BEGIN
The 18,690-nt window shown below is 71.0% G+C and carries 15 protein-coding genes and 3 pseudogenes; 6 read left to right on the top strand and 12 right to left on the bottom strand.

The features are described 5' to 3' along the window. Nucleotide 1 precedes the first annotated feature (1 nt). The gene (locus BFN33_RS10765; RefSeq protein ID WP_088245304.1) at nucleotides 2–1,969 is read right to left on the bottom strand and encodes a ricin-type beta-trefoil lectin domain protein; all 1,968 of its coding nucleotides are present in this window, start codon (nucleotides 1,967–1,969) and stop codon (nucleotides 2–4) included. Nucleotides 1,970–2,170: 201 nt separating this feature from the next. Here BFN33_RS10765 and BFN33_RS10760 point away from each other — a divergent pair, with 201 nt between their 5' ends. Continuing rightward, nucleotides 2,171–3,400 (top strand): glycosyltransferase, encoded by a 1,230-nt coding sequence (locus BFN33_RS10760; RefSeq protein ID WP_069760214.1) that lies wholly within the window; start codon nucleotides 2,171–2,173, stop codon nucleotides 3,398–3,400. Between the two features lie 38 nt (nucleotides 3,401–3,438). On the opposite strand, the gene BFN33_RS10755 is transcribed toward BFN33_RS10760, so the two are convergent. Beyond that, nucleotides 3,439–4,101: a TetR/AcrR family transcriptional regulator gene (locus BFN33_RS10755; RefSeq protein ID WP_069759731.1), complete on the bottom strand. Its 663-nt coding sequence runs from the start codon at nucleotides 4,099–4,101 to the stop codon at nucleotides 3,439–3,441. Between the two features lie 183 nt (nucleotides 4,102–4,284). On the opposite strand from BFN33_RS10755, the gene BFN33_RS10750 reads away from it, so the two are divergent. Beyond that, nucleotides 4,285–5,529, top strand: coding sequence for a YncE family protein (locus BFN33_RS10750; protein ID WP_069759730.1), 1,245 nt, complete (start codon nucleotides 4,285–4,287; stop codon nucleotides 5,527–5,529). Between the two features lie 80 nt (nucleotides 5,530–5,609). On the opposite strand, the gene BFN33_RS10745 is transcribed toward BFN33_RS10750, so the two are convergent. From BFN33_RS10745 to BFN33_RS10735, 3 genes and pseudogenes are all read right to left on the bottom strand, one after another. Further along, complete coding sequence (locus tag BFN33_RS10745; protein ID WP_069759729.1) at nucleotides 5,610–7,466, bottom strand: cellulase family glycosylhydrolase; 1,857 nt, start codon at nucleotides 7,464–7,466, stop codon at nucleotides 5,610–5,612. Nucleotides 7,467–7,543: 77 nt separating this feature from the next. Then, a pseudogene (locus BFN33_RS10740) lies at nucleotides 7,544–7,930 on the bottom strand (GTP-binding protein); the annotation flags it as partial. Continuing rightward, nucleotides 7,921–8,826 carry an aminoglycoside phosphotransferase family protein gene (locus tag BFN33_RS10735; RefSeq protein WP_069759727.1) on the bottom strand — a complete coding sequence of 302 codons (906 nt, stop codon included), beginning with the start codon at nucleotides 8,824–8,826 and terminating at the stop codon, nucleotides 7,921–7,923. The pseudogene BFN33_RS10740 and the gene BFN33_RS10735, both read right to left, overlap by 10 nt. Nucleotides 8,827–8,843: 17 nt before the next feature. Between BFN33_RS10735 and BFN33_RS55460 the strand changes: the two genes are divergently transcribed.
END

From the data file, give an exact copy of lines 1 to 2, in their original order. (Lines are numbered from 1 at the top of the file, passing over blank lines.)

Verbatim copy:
The 18,690-nt window shown below is 71.0% G+C and carries 15 protein-coding genes and 3 pseudogenes; 6 read left to right on the top strand and 12 right to left on the bottom strand.

The features are described 5' to 3' along the window. Nucleotide 1 precedes the first annotated feature (1 nt). The gene (locus BFN33_RS10765; RefSeq protein ID WP_088245304.1) at nucleotides 2–1,969 is read right to left on the bottom strand and encodes a ricin-type beta-trefoil lectin domain protein; all 1,968 of its coding nucleotides are present in this window, start codon (nucleotides 1,967–1,969) and stop codon (nucleotides 2–4) included. Nucleotides 1,970–2,170: 201 nt separating this feature from the next. Here BFN33_RS10765 and BFN33_RS10760 point away from each other — a divergent pair, with 201 nt between their 5' ends. Continuing rightward, nucleotides 2,171–3,400 (top strand): glycosyltransferase, encoded by a 1,230-nt coding sequence (locus BFN33_RS10760; RefSeq protein ID WP_069760214.1) that lies wholly within the window; start codon nucleotides 2,171–2,173, stop codon nucleotides 3,398–3,400. Between the two features lie 38 nt (nucleotides 3,401–3,438). On the opposite strand, the gene BFN33_RS10755 is transcribed toward BFN33_RS10760, so the two are convergent. Beyond that, nucleotides 3,439–4,101: a TetR/AcrR family transcriptional regulator gene (locus BFN33_RS10755; RefSeq protein ID WP_069759731.1), complete on the bottom strand. Its 663-nt coding sequence runs from the start codon at nucleotides 4,099–4,101 to the stop codon at nucleotides 3,439–3,441. Between the two features lie 183 nt (nucleotides 4,102–4,284). On the opposite strand from BFN33_RS10755, the gene BFN33_RS10750 reads away from it, so the two are divergent. Beyond that, nucleotides 4,285–5,529, top strand: coding sequence for a YncE family protein (locus BFN33_RS10750; protein ID WP_069759730.1), 1,245 nt, complete (start codon nucleotides 4,285–4,287; stop codon nucleotides 5,527–5,529). Between the two features lie 80 nt (nucleotides 5,530–5,609). On the opposite strand, the gene BFN33_RS10745 is transcribed toward BFN33_RS10750, so the two are convergent. From BFN33_RS10745 to BFN33_RS10735, 3 genes and pseudogenes are all read right to left on the bottom strand, one after another. Further along, complete coding sequence (locus tag BFN33_RS10745; protein ID WP_069759729.1) at nucleotides 5,610–7,466, bottom strand: cellulase family glycosylhydrolase; 1,857 nt, start codon at nucleotides 7,464–7,466, stop codon at nucleotides 5,610–5,612. Nucleotides 7,467–7,543: 77 nt separating this feature from the next. Then, a pseudogene (locus BFN33_RS10740) lies at nucleotides 7,544–7,930 on the bottom strand (GTP-binding protein); the annotation flags it as partial. Continuing rightward, nucleotides 7,921–8,826 carry an aminoglycoside phosphotransferase family protein gene (locus tag BFN33_RS10735; RefSeq protein WP_069759727.1) on the bottom strand — a complete coding sequence of 302 codons (906 nt, stop codon included), beginning with the start codon at nucleotides 8,824–8,826 and terminating at the stop codon, nucleotides 7,921–7,923. The pseudogene BFN33_RS10740 and the gene BFN33_RS10735, both read right to left, overlap by 10 nt. Nucleotides 8,827–8,843: 17 nt before the next feature. Between BFN33_RS10735 and BFN33_RS55460 the strand changes: the two genes are divergently transcribed.